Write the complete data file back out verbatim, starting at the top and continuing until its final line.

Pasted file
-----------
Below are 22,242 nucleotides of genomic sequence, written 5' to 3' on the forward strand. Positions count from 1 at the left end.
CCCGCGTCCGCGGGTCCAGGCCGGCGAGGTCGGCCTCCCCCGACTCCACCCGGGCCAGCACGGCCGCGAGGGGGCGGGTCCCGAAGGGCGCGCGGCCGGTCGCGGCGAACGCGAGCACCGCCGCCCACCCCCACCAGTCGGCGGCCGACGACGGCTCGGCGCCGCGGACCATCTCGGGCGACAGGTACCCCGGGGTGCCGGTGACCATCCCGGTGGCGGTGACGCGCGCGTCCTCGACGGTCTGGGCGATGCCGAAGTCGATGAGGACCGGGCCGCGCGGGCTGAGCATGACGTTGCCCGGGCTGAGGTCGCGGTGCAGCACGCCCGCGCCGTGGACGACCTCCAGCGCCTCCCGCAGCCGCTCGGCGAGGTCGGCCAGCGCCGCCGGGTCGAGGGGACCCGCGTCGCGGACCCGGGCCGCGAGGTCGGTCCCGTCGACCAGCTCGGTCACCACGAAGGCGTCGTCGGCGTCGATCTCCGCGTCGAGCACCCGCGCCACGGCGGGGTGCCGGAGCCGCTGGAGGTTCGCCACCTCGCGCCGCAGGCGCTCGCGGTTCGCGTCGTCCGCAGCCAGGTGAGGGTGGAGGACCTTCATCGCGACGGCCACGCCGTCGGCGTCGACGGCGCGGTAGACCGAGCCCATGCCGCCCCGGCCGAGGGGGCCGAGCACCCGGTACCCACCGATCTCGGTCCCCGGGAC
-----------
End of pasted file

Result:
Below are 22,242 nucleotides of genomic sequence, written 5' to 3' on the forward strand. Positions count from 1 at the left end.
CCCGCGTCCGCGGGTCCAGGCCGGCGAGGTCGGCCTCCCCCGACTCCACCCGGGCCAGCACGGCCGCGAGGGGGCGGGTCCCGAAGGGCGCGCGGCCGGTCGCGGCGAACGCGAGCACCGCCGCCCACCCCCACCAGTCGGCGGCCGACGACGGCTCGGCGCCGCGGACCATCTCGGGCGACAGGTACCCCGGGGTGCCGGTGACCATCCCGGTGGCGGTGACGCGCGCGTCCTCGACGGTCTGGGCGATGCCGAAGTCGATGAGGACCGGGCCGCGCGGGCTGAGCATGACGTTGCCCGGGCTGAGGTCGCGGTGCAGCACGCCCGCGCCGTGGACGACCTCCAGCGCCTCCCGCAGCCGCTCGGCGAGGTCGGCCAGCGCCGCCGGGTCGAGGGGACCCGCGTCGCGGACCCGGGCCGCGAGGTCGGTCCCGTCGACCAGCTCGGTCACCACGAAGGCGTCGTCGGCGTCGATCTCCGCGTCGAGCACCCGCGCCACGGCGGGGTGCCGGAGCCGCTGGAGGTTCGCCACCTCGCGCCGCAGGCGCTCGCGGTTCGCGTCGTCCGCAGCCAGGTGAGGGTGGAGGACCTTCATCGCGACGGCCACGCCGTCGGCGTCGACGGCGCGGTAGACCGAGCCCATGCCGCCCCGGCCGAGGGGGCCGAGCACCCGGTACCCACCGATCTCGGTCCCCGGGAC